He goes on to note: “Oh, Jesus, color-conscious casting. … Aggressively diverse casting. … Outstanding wokeness from a white writer and director of a musical.”
It’s hard not to look around at this moment and suspect that the show has more folks of color on stage than in the packed audience.
But Fedallah’s speech remains the sharpest moment of the play’s “musical reckoning” with “Moby-Dick.” At one point, Ishmael quips “Now we don’t have to kill whales [for oil] anymore because we have fossil fuels” and there are references to a “swirling vortex of plastic trash in the middle of the Pacific Ocean. … I don’t think there is any getting away from all this.” Another song includes the question, “Is God even cisgender?” And “Whales don’t have hate crimes.” Too often the script settles for flippant asides rather than digging deep.
“Fuck religion. Fuck America. Fuck y’all,” Fedallah, the prophet of the play, tells us. “…Part of me does want to see everything burn. … Let mankind be done. Annihilate. Whoosh.”
The show finally finds the emotion in the story at the very end of the second act, after Ahab has threatened the chief mate Starbuck (Starr Busby) with a pistol. (Though the show seems not to register that it feels considerably different when the mad white boss points his gun at a black female actor than at the white man in the original book. Also from here on, I’m going to assume you’re familiar with the broad outlines of the novel’s plot—so spoilers ahead.) Starbuck climbs up into the mast platform. “Terrible and cruel old man, yet in his eyes I read a sadness,” Starbuck heartbreakingly sings. “God, please help me help this man. I can’t leave him. Something has tied me to this man. … I hope he never finds what he is looking for.” Blackout, then intermission.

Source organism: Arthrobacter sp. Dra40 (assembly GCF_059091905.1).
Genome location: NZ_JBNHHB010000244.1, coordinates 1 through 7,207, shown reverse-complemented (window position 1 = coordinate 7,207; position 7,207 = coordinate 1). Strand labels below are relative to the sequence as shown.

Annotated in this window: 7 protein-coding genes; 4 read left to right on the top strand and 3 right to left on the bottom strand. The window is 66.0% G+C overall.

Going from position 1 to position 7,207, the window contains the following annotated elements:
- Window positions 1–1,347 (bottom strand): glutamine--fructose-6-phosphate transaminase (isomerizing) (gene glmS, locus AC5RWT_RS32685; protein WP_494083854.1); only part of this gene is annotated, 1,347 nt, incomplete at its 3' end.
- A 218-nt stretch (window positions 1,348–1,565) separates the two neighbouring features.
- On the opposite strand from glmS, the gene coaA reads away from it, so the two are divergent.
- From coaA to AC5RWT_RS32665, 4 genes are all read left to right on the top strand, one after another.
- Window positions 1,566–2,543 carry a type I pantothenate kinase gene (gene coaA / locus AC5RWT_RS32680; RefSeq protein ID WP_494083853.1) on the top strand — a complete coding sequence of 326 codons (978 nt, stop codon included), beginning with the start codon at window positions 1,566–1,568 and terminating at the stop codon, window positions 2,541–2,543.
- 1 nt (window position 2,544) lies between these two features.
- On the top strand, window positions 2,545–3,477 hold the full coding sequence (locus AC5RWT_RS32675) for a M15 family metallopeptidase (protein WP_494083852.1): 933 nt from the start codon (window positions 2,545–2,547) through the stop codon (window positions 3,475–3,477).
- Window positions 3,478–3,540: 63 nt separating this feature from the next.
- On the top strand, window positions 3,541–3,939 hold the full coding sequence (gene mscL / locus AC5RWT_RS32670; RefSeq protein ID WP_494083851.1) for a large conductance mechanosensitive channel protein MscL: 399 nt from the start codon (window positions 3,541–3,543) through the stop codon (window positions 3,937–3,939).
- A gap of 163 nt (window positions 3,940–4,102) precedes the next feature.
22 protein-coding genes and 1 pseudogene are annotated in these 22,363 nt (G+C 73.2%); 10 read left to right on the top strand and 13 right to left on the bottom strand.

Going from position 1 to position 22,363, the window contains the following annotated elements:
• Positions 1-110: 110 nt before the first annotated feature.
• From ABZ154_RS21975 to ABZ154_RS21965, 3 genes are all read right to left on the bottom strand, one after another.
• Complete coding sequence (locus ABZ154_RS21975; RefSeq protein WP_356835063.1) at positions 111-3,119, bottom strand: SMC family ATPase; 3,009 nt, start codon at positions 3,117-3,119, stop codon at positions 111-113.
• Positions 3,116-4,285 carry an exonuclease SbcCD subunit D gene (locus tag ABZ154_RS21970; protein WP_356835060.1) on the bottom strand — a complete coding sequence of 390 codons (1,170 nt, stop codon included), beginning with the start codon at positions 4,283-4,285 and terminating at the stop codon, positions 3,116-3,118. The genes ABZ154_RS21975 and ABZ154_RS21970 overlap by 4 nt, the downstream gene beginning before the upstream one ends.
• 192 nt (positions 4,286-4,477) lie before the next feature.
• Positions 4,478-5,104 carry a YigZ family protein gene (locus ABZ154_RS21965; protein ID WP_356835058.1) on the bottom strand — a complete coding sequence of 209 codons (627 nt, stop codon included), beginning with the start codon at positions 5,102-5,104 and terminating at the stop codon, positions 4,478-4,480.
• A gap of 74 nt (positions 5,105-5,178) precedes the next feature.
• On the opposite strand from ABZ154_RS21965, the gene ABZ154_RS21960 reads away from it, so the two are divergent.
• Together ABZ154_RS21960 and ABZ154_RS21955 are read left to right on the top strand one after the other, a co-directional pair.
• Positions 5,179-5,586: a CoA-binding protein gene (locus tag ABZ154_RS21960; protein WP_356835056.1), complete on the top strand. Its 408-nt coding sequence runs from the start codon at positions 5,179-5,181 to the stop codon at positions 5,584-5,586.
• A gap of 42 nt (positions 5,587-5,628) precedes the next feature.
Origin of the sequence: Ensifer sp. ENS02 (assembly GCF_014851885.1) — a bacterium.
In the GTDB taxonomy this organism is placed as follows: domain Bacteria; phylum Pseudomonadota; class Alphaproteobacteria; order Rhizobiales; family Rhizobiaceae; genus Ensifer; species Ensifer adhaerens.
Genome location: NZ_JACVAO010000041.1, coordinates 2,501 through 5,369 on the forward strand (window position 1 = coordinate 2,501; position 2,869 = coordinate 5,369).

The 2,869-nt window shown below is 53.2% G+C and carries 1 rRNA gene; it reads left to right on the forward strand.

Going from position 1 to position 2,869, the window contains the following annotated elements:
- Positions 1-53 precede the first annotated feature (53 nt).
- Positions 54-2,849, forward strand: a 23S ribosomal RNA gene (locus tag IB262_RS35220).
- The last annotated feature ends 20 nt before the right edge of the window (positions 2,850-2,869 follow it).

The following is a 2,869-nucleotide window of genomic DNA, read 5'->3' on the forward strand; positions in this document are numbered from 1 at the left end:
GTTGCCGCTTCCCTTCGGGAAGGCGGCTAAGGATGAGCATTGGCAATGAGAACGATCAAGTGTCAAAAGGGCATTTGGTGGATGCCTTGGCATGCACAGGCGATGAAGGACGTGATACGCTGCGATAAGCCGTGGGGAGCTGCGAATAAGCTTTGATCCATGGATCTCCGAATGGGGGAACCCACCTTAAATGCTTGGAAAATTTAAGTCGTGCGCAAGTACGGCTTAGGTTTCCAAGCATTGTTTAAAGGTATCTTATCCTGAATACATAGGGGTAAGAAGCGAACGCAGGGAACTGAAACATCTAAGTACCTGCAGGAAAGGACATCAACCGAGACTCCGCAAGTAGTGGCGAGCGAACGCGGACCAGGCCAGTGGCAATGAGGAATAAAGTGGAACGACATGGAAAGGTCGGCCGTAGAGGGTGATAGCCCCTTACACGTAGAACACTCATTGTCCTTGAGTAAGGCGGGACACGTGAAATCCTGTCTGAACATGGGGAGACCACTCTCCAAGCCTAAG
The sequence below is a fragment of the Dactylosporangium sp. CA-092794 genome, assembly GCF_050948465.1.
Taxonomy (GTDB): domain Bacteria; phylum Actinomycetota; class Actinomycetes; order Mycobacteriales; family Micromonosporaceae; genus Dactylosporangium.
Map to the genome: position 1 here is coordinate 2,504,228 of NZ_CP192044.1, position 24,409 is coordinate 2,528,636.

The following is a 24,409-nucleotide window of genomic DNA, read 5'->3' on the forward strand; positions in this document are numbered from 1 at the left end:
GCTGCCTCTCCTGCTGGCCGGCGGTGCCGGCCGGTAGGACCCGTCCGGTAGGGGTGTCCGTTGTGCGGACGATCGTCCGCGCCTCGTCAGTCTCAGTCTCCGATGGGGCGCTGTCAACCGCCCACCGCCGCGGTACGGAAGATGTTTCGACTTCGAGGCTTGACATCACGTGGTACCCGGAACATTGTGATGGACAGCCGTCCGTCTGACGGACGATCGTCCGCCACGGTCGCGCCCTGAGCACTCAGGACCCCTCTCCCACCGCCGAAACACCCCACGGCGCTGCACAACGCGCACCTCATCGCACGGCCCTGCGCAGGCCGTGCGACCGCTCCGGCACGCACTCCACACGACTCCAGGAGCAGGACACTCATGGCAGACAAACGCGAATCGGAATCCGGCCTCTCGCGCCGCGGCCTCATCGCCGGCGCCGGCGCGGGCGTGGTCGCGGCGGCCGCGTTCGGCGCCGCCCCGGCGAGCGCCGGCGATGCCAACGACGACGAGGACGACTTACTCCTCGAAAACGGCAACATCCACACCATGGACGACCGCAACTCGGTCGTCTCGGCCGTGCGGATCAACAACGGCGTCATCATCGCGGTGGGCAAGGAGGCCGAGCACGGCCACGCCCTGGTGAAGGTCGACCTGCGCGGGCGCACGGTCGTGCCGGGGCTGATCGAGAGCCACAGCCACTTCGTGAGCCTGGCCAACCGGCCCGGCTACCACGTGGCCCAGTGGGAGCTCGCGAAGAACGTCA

But “Moby-Dick” loses its emotional connection again in the second half—until the Pequod encounters another whaling ship called Rachel. “Have you seen a whale boat adrift,” the captain (Dawn L. Troupe) asks. “You must help us. We lost a whaleboat chasing Moby-Dick. … His hump dragged them away in the darkness.” But Ahab only cares for pursuing the whale: “No, I won’t do it. We have no time.” Captain of the Rachel: “My boy, a little lad of 12 years old was among those he dragged away. … Let me charter your ship for 40 hours. I will pay.” Ahab: “No, captain, I will not do it. He’s gone.”
Malloy and director Rachel Chavkin make an unfortunate habit of cutting away or disrupting scenes right as emotion is finally building.
Finally, “Thar she blows,” Ahab announces, quiet, awestruck. “A hump like a snow hill. It is Moby-Dick.” But the ensuing climactic chase is confusingly staged, not making it clear that they’ve harpooned the whale. (Some puppetry could have really helped here.) The whale charges the ship, we’re told, and drowns the crew.
“They all died,” Ishmael says. “…I treaded water as the ship sank, kicked my leg, and kept afloat.” He sits atop a shipmate’s coffin until, he tells us, the sail of a ship appears above the horizon, then draws near. “It was the devious-searching Rachel that in her search for her missing children only found another orphan.”